The FA Cup final, which for decades was one of the only matches televised live globally, could regain some of its old pre-eminence following talks between the FA and Premier League to again stage it on a day clear of Premier League football.
Last season, for the first time since 1951, a significant number of top flight games were played on the same day as the final when Manchester City beat Stoke City 1-0 at Wembley - a few hours after Manchester United had drawn at Blackburn Rovers to clinch the Premier League title.
The competition, which began in 1871/72 and is the oldest in the world, has lost some of its allure in recent seasons following the cash-laden growth of the Champions League and Premier League with far more prize money on offer.
But a report by financial house Deloitte, commissioned by the FA, emphasises the cup's value to both top and lower league clubs with almost 650 million pounds in prize money, TV payments and gate receipts generated by participating clubs between 2001 and 2011.
"The end of the season has become hugely congested especially in years when international tournaments are staged and players are given a rest period to prepare for the World Cup or European Championships," Alex Horne, the FA's General Secretary, told a news conference at Wembley.
"It puts a lot of pressure on an already-congested calendar having to bring all your dates forward and it is easier to schedule an entire round of Premier League matches on the last day of the season than it is one football match with two prospective teams in it.
"Wembley also staged the Champions League final in 2011 and will again in 2013 and UEFA ask for a 14-day clear period on the pitch and in the stadium to set up the Champions League final.
"So scheduling the FA Cup final as the last game of the season at Wembley isn't possible but what we are doing is talking to the Premier League about making sure that it will still have a day of its own on the weekend - which will remain a Saturday and not on Sunday.
"The Premier League are open to that because it does not necessarily do their competition any good either as fans want to watch the FA Cup final as well."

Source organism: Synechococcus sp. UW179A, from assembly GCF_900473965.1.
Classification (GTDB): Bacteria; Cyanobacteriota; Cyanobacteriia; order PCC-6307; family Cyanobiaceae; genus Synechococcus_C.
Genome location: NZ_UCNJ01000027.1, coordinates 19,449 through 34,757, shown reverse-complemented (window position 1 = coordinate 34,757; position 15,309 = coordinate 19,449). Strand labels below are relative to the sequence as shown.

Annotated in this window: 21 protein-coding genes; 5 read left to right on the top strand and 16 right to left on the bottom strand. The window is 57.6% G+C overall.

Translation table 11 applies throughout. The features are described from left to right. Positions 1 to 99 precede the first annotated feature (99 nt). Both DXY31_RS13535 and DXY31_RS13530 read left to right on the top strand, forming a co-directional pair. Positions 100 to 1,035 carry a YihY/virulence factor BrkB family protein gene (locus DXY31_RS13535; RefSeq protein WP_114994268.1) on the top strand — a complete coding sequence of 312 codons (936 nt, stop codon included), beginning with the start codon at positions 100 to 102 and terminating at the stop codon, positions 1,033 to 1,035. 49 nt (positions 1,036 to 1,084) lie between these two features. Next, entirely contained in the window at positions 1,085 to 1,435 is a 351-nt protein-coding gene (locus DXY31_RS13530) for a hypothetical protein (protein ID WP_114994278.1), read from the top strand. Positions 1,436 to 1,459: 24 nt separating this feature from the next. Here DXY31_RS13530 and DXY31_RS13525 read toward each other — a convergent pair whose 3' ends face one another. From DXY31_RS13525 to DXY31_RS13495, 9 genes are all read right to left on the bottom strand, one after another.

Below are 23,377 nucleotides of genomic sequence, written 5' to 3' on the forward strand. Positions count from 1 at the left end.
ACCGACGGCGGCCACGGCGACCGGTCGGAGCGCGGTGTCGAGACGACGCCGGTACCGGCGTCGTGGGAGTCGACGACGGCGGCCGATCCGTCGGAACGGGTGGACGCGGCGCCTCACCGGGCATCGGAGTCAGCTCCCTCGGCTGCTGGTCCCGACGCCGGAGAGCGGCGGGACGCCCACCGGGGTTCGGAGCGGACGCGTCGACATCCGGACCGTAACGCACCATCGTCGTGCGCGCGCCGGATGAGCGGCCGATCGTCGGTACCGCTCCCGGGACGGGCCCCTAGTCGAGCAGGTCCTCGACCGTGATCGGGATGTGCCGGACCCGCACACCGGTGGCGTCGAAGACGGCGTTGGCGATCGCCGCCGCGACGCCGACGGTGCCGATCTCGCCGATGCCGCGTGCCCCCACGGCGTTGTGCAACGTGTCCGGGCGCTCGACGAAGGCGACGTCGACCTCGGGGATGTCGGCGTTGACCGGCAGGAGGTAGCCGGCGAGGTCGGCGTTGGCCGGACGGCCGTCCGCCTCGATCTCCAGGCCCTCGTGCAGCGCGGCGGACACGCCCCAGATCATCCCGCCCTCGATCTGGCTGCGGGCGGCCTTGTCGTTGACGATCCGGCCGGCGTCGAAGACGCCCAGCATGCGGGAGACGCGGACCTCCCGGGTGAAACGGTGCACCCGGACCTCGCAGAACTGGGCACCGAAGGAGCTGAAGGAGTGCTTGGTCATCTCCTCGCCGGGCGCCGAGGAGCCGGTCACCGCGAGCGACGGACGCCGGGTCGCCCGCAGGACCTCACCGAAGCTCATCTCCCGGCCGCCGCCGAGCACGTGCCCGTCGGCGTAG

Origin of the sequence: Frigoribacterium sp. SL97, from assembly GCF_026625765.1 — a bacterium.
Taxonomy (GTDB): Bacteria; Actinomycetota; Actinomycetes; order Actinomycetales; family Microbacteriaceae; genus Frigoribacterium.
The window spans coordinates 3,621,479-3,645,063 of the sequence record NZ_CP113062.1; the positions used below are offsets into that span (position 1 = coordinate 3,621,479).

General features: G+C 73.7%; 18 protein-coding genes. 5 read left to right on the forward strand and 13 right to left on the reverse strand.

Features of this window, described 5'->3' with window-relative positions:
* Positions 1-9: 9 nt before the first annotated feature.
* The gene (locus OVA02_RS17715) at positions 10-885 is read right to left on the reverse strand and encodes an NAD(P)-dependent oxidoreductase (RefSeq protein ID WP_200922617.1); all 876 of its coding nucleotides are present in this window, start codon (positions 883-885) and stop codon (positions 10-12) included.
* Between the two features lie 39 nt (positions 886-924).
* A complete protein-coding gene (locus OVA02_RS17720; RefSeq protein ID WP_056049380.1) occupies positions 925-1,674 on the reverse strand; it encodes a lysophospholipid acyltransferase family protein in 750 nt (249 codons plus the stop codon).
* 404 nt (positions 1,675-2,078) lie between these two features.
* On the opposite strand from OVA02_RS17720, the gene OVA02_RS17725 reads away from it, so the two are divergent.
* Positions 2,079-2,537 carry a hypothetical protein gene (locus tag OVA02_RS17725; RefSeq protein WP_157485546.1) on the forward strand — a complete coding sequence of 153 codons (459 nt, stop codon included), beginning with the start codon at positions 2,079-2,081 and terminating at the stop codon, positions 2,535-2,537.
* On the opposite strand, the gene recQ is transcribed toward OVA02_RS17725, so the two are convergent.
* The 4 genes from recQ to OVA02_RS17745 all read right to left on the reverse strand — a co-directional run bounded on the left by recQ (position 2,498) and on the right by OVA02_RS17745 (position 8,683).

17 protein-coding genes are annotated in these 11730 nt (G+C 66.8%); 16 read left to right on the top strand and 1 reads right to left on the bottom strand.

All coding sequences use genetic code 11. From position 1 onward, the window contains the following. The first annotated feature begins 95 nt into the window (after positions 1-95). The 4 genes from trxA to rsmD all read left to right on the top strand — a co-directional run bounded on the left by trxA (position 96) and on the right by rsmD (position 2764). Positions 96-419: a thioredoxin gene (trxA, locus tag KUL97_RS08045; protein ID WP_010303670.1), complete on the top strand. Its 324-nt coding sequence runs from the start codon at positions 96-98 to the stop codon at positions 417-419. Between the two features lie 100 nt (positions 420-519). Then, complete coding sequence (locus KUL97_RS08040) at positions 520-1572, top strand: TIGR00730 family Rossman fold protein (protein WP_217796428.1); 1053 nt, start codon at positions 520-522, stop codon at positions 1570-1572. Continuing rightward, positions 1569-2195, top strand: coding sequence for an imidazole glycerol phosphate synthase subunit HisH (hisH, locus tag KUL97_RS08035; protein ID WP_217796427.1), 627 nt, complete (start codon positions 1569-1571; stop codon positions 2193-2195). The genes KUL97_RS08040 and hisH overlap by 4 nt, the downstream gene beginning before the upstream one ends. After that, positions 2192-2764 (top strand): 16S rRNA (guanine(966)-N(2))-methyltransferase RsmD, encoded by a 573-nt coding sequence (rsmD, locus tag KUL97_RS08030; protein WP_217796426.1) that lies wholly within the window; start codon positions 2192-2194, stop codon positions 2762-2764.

This year's final is scheduled for Saturday, May 5 when a full programme of Premier League games are also set to take place, but they could be moved to the following day to accommodate the final.
Horne continued: "The FA Cup continues to attract huge audiences throughout the world, especially in Asia.
"China and Thailand are huge markets for English football and the FA Cup in particular. We had a global audience of half a billion for the FA Cup final last year so we know it's a very relevant product."
The detailed financial report shows that Manchester City earned 4.3 million pounds from winning the FA Cup last season and while that might only be a small percentage of their total revenues, it was "still a significant amount."
However non-league Havant & Waterlooville, who reached the fourth round in 2008 before losing to Liverpool, earned 600 thousand pounds from their FA Cup run - 70 percent of their total income for the season.
The report predicts that 24 million pounds in prize money and TV payments will be generated by this season's competition and Barry Hearn, the chairman of League One Leyton Orient, who reached the fifth round last season before losing to Arsenal in a replay, summed up what the cup meant to millions.
Orient earnt around 1.4 million from their FA Cup run, around 30 percent of their revenue for the year and Hearn said: "The FA Cup is the biggest cup competition in the world. It's a big chance for all small clubs to have their moment in the sun and get a little bit of glory.
"Whilst the financial returns are fantastic, it is miles ahead of everything else because of the pleasure it gives to ordinary fans providing memories that last for generations, not weeks."comments